Their new happiness

    By seven o’clock, Evy was freshened up with a shower and a crisp change of dress, waiting. But Jim was later than ever tonight. When he came, he walked in so wearily that Evy’s heart turned over with a kind of ache for him.

    “Sit down a few minutes. Honey,” she said after their hello kiss, “and I’ll bring you some cold lemonade. We don’t have to rush to the hotel.”

    He drank it gratefully and asked, “What kind of a day did you have, Sweetheart?”

    Evy looked at him and thought, “Isn’t he nice, asking me that when he’d worked so hard?”



    She smiled at him and said, “Oh, Honey, I had a wonderful day! I went to the beach, and I shopped, and to the dress-maker—she’s making me some lovely things.” But she didn’t tell him the rest—the fortune telling. That was her own secret.

    Tired as he was, Jim smiled and said, “I’m glad you’re so contented here, Evy. It’s a load off my mind to know you’re not bored and lonely.”

    Oh I love him, Evy thought. He’s so good and sweet. I adore him.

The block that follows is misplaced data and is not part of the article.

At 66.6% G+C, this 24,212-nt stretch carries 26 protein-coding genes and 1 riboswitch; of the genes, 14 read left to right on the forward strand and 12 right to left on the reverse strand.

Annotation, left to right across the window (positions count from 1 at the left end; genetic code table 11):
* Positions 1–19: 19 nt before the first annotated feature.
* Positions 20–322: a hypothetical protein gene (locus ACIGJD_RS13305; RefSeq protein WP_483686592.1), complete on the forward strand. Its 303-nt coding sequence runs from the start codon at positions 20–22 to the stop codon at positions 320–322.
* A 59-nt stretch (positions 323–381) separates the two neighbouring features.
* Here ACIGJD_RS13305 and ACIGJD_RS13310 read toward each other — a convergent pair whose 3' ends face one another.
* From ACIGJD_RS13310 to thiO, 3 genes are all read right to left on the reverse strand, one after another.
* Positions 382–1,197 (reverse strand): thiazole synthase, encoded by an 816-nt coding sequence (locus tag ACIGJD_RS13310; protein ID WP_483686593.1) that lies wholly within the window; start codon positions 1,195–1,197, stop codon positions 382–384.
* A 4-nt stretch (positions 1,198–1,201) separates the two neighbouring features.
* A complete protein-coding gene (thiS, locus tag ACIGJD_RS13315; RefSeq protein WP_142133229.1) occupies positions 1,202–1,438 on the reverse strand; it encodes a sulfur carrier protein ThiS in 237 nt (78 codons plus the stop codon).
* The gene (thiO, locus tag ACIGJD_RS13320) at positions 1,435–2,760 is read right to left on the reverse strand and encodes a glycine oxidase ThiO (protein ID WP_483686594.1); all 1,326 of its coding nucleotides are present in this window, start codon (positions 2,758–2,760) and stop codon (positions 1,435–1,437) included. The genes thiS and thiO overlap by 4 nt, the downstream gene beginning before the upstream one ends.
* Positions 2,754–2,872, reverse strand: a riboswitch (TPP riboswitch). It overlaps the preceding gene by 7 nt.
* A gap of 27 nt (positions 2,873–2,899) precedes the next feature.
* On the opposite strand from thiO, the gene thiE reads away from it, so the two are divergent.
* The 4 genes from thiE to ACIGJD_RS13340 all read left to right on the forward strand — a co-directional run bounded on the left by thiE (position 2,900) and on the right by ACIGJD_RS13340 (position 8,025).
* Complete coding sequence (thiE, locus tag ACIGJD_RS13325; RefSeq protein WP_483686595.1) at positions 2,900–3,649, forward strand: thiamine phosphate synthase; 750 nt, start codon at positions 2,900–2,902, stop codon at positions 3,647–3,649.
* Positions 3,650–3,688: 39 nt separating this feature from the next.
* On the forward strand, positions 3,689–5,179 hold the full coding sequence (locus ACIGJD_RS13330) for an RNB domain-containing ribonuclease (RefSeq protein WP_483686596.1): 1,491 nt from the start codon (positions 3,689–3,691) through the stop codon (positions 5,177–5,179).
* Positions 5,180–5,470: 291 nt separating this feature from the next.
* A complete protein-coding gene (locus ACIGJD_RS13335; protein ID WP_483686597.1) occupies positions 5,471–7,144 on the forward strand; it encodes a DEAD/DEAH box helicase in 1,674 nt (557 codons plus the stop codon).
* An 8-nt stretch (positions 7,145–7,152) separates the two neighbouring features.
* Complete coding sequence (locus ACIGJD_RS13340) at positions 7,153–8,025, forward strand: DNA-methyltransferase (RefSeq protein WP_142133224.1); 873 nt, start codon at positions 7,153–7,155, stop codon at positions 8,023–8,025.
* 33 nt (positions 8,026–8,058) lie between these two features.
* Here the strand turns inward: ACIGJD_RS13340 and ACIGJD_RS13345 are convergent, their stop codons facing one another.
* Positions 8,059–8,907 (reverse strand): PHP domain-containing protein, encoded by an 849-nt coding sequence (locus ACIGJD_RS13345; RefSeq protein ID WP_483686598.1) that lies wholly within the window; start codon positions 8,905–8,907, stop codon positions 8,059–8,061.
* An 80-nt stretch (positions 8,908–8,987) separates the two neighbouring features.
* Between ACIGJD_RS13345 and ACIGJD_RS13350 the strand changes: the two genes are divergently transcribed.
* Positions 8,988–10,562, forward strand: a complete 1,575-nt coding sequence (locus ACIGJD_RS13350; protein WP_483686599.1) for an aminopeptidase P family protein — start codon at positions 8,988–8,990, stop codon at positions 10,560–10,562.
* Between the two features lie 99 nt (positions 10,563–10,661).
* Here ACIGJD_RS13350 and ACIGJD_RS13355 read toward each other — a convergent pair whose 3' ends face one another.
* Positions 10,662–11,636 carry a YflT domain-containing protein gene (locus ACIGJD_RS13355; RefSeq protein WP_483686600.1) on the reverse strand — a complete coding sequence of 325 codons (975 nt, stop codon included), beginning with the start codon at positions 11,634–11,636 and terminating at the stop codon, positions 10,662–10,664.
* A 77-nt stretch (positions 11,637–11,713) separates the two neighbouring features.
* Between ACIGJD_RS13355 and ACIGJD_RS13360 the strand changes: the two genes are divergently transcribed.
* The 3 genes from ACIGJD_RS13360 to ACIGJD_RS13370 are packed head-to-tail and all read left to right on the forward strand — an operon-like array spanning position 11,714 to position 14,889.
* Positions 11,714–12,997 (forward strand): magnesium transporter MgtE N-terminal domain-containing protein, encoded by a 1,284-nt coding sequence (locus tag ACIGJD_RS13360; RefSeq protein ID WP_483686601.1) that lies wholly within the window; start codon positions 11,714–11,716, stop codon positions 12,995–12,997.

They went to the hotel for dinner. And then, before going back to the bungalow, they walked by the water. Evy leaned her head against Jim’s shoulder in the deepening dusk, and her hand was in his.

    It was only a little walk, a few minutes, but it was enough to make her happy and content to sit quietly the rest of the evening while Jim studied tomorrow’s lines. And he was content too—working with his Evy sitting near him.



    They didn’t dream, that night, what further happiness was in store for them. That before they left the island of Rhodes, late in the summer, a baby would be on its way for them. And that while she was waiting, Evy would have her opportunity to be an actress again—she’d get a small part in Jimmy’s picture.

    All of this may ha,,e been in the coffee grounds, but Kyria Eleni wasn’t telling—and that was very wise of her. For, without knowing any of it, Evy had arrived at great happiness and peace of mind. She and Jimmy were on their kind of a honeymoon—the kind that lasts.

    GEORGE CHRISTY

    WATCH FOR JIMMY IN COL.’S “ALL THE YOUNG MEN” AND “LET NO MAN WRITE MY EPITAPH.” JIMMY AND EVY WILL APPEAR IN “THE GUNS OF NAVARONE.” JIMMY RECORDS ON THE COLPIX LABEL. BE SURE TO TUNE IN TO GEORGE CHRISTY’S “TEEN TOWN,” HEARD ON ABC RADIO.

     

    It is a quote. PHOTOPLAY MAGAZINE AUGUST 1960